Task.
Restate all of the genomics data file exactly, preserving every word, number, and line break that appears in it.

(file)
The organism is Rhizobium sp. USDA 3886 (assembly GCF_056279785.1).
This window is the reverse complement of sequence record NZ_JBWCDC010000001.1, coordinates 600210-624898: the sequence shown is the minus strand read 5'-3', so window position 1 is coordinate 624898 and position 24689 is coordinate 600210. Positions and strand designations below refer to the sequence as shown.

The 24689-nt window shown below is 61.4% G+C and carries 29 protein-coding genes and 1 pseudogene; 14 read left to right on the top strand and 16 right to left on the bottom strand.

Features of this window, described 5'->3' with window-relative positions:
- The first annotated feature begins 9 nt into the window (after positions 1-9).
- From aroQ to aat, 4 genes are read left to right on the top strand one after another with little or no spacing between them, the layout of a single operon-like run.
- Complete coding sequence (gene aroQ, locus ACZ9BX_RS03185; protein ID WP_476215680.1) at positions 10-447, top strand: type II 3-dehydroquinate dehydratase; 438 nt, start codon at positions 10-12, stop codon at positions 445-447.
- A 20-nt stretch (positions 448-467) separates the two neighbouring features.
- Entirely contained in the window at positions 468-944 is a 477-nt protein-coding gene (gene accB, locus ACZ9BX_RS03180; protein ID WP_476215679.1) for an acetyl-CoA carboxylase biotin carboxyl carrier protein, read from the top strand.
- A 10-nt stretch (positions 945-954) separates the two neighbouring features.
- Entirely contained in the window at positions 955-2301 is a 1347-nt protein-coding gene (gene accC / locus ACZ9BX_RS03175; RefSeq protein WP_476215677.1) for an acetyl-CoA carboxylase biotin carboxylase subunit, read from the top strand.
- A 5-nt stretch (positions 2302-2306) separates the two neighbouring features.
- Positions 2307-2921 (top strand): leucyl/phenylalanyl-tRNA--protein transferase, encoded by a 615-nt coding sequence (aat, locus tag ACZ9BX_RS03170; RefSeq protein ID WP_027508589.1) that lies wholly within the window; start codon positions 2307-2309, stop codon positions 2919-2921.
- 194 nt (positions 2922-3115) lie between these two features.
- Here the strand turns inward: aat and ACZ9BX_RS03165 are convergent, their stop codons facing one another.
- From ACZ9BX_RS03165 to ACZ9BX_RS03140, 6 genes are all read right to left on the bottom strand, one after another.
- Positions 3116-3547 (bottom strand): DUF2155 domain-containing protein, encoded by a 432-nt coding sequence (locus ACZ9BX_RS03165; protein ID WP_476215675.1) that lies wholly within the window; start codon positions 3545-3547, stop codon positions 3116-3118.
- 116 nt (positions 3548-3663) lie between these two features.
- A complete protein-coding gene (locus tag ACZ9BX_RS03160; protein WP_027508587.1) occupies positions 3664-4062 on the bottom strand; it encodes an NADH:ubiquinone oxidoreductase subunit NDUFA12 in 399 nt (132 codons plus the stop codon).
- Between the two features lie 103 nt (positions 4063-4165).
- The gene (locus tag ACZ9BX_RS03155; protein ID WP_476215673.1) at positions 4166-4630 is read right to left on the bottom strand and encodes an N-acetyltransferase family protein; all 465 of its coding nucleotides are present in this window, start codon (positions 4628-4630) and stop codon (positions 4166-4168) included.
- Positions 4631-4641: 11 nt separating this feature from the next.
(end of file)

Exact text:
The organism is Rhizobium sp. USDA 3886 (assembly GCF_056279785.1).
This window is the reverse complement of sequence record NZ_JBWCDC010000001.1, coordinates 600210-624898: the sequence shown is the minus strand read 5'-3', so window position 1 is coordinate 624898 and position 24689 is coordinate 600210. Positions and strand designations below refer to the sequence as shown.

The 24689-nt window shown below is 61.4% G+C and carries 29 protein-coding genes and 1 pseudogene; 14 read left to right on the top strand and 16 right to left on the bottom strand.

Features of this window, described 5'->3' with window-relative positions:
- The first annotated feature begins 9 nt into the window (after positions 1-9).
- From aroQ to aat, 4 genes are read left to right on the top strand one after another with little or no spacing between them, the layout of a single operon-like run.
- Complete coding sequence (gene aroQ, locus ACZ9BX_RS03185; protein ID WP_476215680.1) at positions 10-447, top strand: type II 3-dehydroquinate dehydratase; 438 nt, start codon at positions 10-12, stop codon at positions 445-447.
- A 20-nt stretch (positions 448-467) separates the two neighbouring features.
- Entirely contained in the window at positions 468-944 is a 477-nt protein-coding gene (gene accB, locus ACZ9BX_RS03180; protein ID WP_476215679.1) for an acetyl-CoA carboxylase biotin carboxyl carrier protein, read from the top strand.
- A 10-nt stretch (positions 945-954) separates the two neighbouring features.
- Entirely contained in the window at positions 955-2301 is a 1347-nt protein-coding gene (gene accC / locus ACZ9BX_RS03175; RefSeq protein WP_476215677.1) for an acetyl-CoA carboxylase biotin carboxylase subunit, read from the top strand.
- A 5-nt stretch (positions 2302-2306) separates the two neighbouring features.
- Positions 2307-2921 (top strand): leucyl/phenylalanyl-tRNA--protein transferase, encoded by a 615-nt coding sequence (aat, locus tag ACZ9BX_RS03170; RefSeq protein ID WP_027508589.1) that lies wholly within the window; start codon positions 2307-2309, stop codon positions 2919-2921.
- 194 nt (positions 2922-3115) lie between these two features.
- Here the strand turns inward: aat and ACZ9BX_RS03165 are convergent, their stop codons facing one another.
- From ACZ9BX_RS03165 to ACZ9BX_RS03140, 6 genes are all read right to left on the bottom strand, one after another.
- Positions 3116-3547 (bottom strand): DUF2155 domain-containing protein, encoded by a 432-nt coding sequence (locus ACZ9BX_RS03165; protein ID WP_476215675.1) that lies wholly within the window; start codon positions 3545-3547, stop codon positions 3116-3118.
- 116 nt (positions 3548-3663) lie between these two features.
- A complete protein-coding gene (locus tag ACZ9BX_RS03160; protein WP_027508587.1) occupies positions 3664-4062 on the bottom strand; it encodes an NADH:ubiquinone oxidoreductase subunit NDUFA12 in 399 nt (132 codons plus the stop codon).
- Between the two features lie 103 nt (positions 4063-4165).
- The gene (locus tag ACZ9BX_RS03155; protein ID WP_476215673.1) at positions 4166-4630 is read right to left on the bottom strand and encodes an N-acetyltransferase family protein; all 465 of its coding nucleotides are present in this window, start codon (positions 4628-4630) and stop codon (positions 4166-4168) included.
- Positions 4631-4641: 11 nt separating this feature from the next.